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Society for Psychical Research

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Paranormal
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Society for Psychical Research (SPR) is a non-profit organisation in the United Kingdom which investigates events and abilities commonly described as psychic or paranormal.

Origins[edit]

According to the Society for Psychical Research:

The SPR was the first organisation established to examine allegedly paranormal phenomena using scientific principles. Our aim is to learn more about events and abilities commonly described as "psychic" or "paranormal" by supporting research, sharing information and encouraging debate. Our members come from all over the world, and represent a variety of academic and professional interests. We welcome active researchers as well as people who simply want to know more about the subject.[1]

The SPR was founded in 1882 in London by a group of thinkers including Edmund Gurney, Frederic William Henry Myers, William Fletcher Barrett, Henry Sidgwick and Edmund Dawson Rogers. Some of the things the SPR has investigated include telepathy, mesmerism, mediumship, apparitions, ghosts and haunted houses, poltergeists and phenomena associated with séances.

Critical SPR investigations into mediumship and the exposure of fake mediums led to a number of resignations in the 1880s by some spiritualist members.

Modern membership[edit]

The SPR claims not to hold any corporate opinions on the paranormal as its members have a variety of beliefs or lack thereof about the reality and nature of the phenomena studied; however by reading over the publications of the SPR you can see that most of the members believe in the existence of the paranormal.

The SPR has had a number of skeptical members but this seems to have declined in recent years. An early member, Frank Podmore (1856-1910), had debunked many mediums as using trickery and fraud and wrote some notable books on the subject. A later member, Guy William Lambert (1889-1984), was skeptical about haunted houses and poltergeists and proposed a geophysical explanation for haunted and poltergeist activity based on the activity of underground water and other weather factors. He theorised that underground water could cause structural movement of the property, possibly causing the house to vibrate and move objects.[2]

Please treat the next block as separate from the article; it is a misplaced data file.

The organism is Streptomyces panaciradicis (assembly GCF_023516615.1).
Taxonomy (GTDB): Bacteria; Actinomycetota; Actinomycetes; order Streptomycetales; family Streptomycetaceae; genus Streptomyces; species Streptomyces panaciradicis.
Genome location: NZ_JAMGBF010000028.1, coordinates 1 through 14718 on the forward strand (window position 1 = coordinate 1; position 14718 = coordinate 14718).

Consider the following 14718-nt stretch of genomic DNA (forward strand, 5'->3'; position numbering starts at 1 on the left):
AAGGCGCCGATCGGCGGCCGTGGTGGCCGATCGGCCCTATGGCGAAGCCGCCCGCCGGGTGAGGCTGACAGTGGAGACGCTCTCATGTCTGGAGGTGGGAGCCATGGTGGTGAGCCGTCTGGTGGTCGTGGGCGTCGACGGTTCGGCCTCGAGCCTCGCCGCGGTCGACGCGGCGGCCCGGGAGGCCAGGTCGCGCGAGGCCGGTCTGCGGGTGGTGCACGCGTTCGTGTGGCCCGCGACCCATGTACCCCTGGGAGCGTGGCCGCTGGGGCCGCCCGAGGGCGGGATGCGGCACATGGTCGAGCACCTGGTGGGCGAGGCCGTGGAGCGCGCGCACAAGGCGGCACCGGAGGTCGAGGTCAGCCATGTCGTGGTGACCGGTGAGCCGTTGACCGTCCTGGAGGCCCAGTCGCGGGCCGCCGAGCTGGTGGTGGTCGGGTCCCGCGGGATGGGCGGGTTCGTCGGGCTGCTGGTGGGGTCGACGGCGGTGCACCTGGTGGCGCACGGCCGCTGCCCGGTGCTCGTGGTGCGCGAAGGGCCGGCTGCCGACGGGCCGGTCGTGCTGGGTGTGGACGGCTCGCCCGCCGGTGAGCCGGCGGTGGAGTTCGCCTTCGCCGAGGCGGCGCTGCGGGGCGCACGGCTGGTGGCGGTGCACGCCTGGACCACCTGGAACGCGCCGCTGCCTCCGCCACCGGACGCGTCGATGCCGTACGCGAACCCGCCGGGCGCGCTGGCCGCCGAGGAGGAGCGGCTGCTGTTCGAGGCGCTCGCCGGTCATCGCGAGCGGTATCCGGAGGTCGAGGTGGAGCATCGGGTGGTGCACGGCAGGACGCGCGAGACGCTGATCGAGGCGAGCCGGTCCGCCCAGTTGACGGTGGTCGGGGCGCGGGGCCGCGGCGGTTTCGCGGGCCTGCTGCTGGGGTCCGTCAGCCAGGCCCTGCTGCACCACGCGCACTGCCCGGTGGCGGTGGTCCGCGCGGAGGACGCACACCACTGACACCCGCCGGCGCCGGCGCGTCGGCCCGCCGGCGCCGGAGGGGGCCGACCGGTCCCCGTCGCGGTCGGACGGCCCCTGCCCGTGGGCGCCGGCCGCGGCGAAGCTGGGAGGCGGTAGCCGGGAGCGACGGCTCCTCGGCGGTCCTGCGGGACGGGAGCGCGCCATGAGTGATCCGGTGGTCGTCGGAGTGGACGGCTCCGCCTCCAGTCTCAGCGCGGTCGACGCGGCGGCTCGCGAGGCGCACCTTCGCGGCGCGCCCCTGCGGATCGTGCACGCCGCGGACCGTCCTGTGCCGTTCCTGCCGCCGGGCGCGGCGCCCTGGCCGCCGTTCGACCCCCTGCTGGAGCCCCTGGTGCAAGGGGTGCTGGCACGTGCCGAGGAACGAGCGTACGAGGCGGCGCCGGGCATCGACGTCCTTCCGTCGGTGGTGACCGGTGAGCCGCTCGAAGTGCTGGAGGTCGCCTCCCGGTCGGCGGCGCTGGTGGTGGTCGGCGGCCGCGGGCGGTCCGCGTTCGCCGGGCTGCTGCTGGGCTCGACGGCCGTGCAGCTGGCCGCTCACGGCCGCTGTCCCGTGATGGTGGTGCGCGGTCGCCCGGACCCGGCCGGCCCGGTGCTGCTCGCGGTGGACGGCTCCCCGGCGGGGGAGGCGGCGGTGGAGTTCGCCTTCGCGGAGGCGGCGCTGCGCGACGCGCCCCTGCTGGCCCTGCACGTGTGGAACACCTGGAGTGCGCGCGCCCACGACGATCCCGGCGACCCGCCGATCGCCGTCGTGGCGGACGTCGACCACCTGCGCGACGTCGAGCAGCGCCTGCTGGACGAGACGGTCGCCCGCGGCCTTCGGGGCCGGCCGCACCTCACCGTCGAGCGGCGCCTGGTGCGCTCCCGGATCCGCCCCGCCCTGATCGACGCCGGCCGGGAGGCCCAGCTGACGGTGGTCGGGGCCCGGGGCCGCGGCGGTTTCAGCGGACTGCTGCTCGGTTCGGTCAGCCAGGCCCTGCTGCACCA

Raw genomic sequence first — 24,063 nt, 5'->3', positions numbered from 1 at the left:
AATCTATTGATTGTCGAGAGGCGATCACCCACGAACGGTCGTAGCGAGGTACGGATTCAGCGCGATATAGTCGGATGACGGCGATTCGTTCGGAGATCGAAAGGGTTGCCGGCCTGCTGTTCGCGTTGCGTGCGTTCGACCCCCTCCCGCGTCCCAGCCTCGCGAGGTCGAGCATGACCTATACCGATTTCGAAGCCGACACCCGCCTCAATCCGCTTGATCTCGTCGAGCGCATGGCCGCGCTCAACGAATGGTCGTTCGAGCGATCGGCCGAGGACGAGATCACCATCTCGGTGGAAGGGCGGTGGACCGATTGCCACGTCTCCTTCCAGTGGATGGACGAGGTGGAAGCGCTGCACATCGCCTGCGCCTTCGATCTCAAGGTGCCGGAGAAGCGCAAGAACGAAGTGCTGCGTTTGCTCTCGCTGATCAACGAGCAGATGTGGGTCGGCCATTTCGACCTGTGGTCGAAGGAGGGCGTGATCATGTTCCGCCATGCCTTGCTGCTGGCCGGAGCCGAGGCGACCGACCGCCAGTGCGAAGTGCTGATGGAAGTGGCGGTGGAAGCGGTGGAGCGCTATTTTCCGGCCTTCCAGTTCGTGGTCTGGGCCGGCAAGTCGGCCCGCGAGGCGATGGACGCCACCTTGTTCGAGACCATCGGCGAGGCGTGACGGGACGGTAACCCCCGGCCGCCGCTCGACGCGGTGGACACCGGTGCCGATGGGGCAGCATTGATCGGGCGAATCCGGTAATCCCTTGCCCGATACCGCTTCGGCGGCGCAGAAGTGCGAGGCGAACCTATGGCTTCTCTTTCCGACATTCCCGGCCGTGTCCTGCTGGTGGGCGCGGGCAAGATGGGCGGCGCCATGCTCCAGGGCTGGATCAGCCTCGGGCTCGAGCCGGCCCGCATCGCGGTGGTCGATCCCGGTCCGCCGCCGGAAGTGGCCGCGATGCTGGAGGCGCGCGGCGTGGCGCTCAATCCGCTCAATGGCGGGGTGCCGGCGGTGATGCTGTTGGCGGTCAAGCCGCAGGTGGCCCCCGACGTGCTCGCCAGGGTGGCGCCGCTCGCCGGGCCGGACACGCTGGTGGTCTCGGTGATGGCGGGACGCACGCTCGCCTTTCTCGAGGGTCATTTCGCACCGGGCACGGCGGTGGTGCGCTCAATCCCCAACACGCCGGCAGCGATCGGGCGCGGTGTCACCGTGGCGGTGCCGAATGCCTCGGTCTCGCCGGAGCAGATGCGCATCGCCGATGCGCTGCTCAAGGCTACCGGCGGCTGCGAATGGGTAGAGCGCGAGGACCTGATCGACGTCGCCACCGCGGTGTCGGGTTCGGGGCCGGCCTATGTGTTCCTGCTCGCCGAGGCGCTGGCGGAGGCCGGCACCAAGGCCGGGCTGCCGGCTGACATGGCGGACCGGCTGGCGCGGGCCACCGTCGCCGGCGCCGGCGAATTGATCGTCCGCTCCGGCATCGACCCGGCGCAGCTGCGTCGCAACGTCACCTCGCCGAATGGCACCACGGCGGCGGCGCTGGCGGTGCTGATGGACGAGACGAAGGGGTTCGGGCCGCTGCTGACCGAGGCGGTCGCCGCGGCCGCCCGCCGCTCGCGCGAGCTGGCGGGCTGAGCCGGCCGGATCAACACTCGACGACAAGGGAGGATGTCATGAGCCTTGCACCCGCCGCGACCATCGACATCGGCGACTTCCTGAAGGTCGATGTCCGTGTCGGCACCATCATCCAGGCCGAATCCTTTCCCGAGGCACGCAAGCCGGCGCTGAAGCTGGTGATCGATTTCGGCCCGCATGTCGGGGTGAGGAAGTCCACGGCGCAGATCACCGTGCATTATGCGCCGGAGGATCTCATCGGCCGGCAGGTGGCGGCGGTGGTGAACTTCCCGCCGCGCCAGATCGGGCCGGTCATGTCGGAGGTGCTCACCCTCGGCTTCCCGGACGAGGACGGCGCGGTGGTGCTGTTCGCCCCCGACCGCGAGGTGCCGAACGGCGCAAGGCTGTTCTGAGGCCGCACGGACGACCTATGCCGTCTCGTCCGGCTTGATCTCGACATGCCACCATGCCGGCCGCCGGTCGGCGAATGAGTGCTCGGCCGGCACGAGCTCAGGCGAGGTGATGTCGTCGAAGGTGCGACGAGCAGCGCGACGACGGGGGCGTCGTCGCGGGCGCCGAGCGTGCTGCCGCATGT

Apart from a few skeptical members, many members of the SPR seem to be very gullible and fall into the trap of magical thinking about some of the phenomena investigated, rejecting natural explanations for paranormal ones. Since its very beginning members such as Frederic Myers (1843-1901) have believed mediumship is genuine; this has continued with recent members including David Fontana and others. The SPR website itself seems to conclude that there is evidence that the deceased SPR founders actually returned from the grave to communicate with mediums.[3] Most members of the SPR also believe things like psychokinesis are real and that extrasensory perception has been proven. Some members of the SPR believe that spiritualistic phenomena which were once attributed to spirits can now be explained by psychokinesis.[4] This view is not accepted by the scientific community.

One member, Samuel Soal (1889–1975), has been accused of fraudulent production of data regarding experiments in extrasensory perception.

Tom Ruffles[edit]

Tom Ruffles joined the SPR in 1987 and is its Communications Officer,[5] after being involved in the Anglia Paranormal Research Group and contributing to the Fortean Times. A firm believer in ghosts and the paranormal, Ruffles is the author of the book Ghost Images: Cinema of the Afterlife.

Some of the members[edit]

External links[edit]

Further reading[edit]

  • Grattan-Guinness, Ivor (1982). Psychical Research: A Guide to Its History, Principles & Practices - in celebration of 100 years of the Society for Psychical Research. Aquarian Press
  • Gauld, A. (1968) The Founders of Psychical Research. London: Routledge & Kegan Paul.
  • Haynes, Renée (1982) The Society for Psychical Research 1882-1982: A History. London: MacDonald & Co.
  • Salter, W.H. (1948) The Society for Psychical Research: An Outline of its History. SPR Booklet.

References[edit]

  1. About The Society for Psychical Research
  2. Lambert, G. W. (1955). "Poltergeists: A Psychical Theory". Journal of the Society for Psychical Research 38.
  3. History of The Society for Psychical Research
  4. Renee Haynes (1982) The Society for Psychical Research 1882-1982: A History. London: MacDonald & Co. p. 168
  5. Trustees and Officers for the SPR